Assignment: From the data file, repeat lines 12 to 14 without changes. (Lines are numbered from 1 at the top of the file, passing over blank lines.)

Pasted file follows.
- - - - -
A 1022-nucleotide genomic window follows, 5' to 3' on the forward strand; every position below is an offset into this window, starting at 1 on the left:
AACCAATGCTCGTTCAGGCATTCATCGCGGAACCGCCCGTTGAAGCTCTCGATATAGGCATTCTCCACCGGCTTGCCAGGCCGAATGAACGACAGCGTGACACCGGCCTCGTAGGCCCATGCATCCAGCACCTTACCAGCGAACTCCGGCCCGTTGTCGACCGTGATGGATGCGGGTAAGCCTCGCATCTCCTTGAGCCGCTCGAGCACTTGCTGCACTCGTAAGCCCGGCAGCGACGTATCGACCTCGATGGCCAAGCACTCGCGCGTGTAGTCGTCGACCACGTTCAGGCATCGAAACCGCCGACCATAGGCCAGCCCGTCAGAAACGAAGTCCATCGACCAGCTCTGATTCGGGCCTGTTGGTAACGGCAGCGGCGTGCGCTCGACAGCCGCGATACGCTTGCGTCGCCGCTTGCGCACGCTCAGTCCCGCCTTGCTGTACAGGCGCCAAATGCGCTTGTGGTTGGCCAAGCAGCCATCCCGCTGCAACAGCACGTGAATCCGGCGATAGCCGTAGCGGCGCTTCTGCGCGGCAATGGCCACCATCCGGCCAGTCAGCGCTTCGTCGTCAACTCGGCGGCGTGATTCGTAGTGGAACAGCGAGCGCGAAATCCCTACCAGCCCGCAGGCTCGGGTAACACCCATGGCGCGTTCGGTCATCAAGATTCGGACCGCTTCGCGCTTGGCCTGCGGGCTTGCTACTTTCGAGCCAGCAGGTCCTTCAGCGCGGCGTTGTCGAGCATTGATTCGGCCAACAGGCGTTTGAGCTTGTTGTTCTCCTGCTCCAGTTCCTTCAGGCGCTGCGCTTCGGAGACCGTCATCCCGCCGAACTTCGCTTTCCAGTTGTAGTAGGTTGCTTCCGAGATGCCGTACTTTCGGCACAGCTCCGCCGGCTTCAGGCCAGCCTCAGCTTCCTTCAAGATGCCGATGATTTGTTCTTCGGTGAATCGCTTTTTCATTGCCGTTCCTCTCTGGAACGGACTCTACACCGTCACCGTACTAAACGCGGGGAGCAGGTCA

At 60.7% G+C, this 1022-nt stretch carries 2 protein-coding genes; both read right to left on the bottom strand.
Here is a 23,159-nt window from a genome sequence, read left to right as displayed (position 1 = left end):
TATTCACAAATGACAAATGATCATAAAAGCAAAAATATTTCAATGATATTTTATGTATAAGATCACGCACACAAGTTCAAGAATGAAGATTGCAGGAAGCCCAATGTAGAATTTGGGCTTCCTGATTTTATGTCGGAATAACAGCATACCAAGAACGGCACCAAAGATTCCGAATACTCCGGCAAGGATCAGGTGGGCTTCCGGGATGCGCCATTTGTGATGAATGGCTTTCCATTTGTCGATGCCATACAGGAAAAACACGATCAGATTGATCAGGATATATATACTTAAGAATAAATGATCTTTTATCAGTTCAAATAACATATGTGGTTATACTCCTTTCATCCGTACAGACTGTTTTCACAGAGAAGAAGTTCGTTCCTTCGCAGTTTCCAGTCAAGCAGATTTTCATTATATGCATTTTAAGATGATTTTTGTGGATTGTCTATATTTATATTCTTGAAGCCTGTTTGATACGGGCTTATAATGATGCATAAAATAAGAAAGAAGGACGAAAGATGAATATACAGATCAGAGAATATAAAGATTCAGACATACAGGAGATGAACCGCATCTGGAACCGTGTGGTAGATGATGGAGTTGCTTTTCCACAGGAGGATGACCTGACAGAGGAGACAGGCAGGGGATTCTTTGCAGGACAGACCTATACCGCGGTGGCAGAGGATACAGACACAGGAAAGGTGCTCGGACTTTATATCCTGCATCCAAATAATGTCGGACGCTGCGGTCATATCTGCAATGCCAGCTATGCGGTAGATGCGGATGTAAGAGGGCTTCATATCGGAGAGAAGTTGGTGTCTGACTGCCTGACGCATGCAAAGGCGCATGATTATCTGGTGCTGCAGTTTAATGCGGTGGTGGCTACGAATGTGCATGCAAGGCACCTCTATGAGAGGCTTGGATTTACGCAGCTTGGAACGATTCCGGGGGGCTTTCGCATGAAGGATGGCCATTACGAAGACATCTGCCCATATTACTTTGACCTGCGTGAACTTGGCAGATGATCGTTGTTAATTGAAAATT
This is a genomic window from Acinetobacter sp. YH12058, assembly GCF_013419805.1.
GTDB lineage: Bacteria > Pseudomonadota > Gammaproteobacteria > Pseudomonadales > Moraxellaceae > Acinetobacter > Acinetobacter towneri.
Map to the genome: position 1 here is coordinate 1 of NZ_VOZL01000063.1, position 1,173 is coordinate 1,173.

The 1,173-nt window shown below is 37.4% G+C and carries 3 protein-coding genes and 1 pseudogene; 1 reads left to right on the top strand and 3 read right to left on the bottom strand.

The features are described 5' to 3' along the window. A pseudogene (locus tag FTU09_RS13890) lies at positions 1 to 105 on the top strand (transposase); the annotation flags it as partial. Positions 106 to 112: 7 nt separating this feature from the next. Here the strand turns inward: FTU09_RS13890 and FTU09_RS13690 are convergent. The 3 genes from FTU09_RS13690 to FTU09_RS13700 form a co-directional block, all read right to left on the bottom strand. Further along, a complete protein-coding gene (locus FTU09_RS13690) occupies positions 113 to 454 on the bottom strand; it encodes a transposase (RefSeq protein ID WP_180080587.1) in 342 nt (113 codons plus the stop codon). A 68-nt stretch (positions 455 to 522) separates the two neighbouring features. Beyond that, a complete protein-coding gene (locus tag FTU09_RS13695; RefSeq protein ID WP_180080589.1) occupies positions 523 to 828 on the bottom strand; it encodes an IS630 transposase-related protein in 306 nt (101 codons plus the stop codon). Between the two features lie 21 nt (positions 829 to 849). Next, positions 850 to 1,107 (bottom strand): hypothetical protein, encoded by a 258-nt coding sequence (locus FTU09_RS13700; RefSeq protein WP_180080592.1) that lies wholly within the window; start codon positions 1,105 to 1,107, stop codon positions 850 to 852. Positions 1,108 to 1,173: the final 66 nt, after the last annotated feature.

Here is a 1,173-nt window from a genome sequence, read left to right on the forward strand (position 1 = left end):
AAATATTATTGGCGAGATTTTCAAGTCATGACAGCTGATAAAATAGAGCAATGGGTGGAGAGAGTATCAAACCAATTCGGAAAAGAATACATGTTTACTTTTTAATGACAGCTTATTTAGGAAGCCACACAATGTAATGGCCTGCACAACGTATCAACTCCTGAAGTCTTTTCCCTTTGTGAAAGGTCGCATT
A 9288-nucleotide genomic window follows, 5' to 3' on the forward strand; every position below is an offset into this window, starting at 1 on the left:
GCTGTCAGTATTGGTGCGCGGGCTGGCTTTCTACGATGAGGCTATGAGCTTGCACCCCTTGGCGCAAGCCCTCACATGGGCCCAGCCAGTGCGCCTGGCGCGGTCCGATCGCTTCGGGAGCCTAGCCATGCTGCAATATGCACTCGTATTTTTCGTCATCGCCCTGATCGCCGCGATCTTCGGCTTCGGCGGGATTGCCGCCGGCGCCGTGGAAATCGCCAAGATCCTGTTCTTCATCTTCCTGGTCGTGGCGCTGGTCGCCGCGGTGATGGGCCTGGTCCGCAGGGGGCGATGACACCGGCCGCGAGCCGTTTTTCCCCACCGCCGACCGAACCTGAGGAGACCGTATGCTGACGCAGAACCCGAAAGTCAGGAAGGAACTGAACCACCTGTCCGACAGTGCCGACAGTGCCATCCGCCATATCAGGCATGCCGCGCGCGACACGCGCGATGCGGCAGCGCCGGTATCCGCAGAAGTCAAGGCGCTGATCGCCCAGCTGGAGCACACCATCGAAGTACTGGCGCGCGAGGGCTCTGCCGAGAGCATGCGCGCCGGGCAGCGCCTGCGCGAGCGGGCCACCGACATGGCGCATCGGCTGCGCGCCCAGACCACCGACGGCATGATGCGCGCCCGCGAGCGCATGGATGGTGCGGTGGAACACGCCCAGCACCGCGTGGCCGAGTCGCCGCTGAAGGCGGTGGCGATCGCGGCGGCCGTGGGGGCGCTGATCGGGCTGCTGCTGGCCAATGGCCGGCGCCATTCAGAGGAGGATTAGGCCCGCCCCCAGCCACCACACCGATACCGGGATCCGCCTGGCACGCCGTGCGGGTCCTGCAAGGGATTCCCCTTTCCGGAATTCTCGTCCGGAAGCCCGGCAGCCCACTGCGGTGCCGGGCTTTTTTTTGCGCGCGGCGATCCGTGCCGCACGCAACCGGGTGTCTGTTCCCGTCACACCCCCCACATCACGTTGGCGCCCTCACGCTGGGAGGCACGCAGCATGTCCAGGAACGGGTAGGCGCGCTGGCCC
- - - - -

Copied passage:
AAATATTATTGGCGAGATTTTCAAGTCATGACAGCTGATAAAATAGAGCAATGGGTGGAGAGAGTATCAAACCAATTCGGAAAAGAATACATGTTTACTTTTTAATGACAGCTTATTTAGGAAGCCACACAATGTAATGGCCTGCACAACGTATCAACTCCTGAAGTCTTTTCCCTTTGTGAAAGGTCGCATT
A 9288-nucleotide genomic window follows, 5' to 3' on the forward strand; every position below is an offset into this window, starting at 1 on the left:
GCTGTCAGTATTGGTGCGCGGGCTGGCTTTCTACGATGAGGCTATGAGCTTGCACCCCTTGGCGCAAGCCCTCACATGGGCCCAGCCAGTGCGCCTGGCGCGGTCCGATCGCTTCGGGAGCCTAGCCATGCTGCAATATGCACTCGTATTTTTCGTCATCGCCCTGATCGCCGCGATCTTCGGCTTCGGCGGGATTGCCGCCGGCGCCGTGGAAATCGCCAAGATCCTGTTCTTCATCTTCCTGGTCGTGGCGCTGGTCGCCGCGGTGATGGGCCTGGTCCGCAGGGGGCGATGACACCGGCCGCGAGCCGTTTTTCCCCACCGCCGACCGAACCTGAGGAGACCGTATGCTGACGCAGAACCCGAAAGTCAGGAAGGAACTGAACCACCTGTCCGACAGTGCCGACAGTGCCATCCGCCATATCAGGCATGCCGCGCGCGACACGCGCGATGCGGCAGCGCCGGTATCCGCAGAAGTCAAGGCGCTGATCGCCCAGCTGGAGCACACCATCGAAGTACTGGCGCGCGAGGGCTCTGCCGAGAGCATGCGCGCCGGGCAGCGCCTGCGCGAGCGGGCCACCGACATGGCGCATCGGCTGCGCGCCCAGACCACCGACGGCATGATGCGCGCCCGCGAGCGCATGGATGGTGCGGTGGAACACGCCCAGCACCGCGTGGCCGAGTCGCCGCTGAAGGCGGTGGCGATCGCGGCGGCCGTGGGGGCGCTGATCGGGCTGCTGCTGGCCAATGGCCGGCGCCATTCAGAGGAGGATTAGGCCCGCCCCCAGCCACCACACCGATACCGGGATCCGCCTGGCACGCCGTGCGGGTCCTGCAAGGGATTCCCCTTTCCGGAATTCTCGTCCGGAAGCCCGGCAGCCCACTGCGGTGCCGGGCTTTTTTTTGCGCGCGGCGATCCGTGCCGCACGCAACCGGGTGTCTGTTCCCGTCACACCCCCCACATCACGTTGGCGCCCTCACGCTGGGAGGCACGCAGCATGTCCAGGAACGGGTAGGCGCGCTGGCCC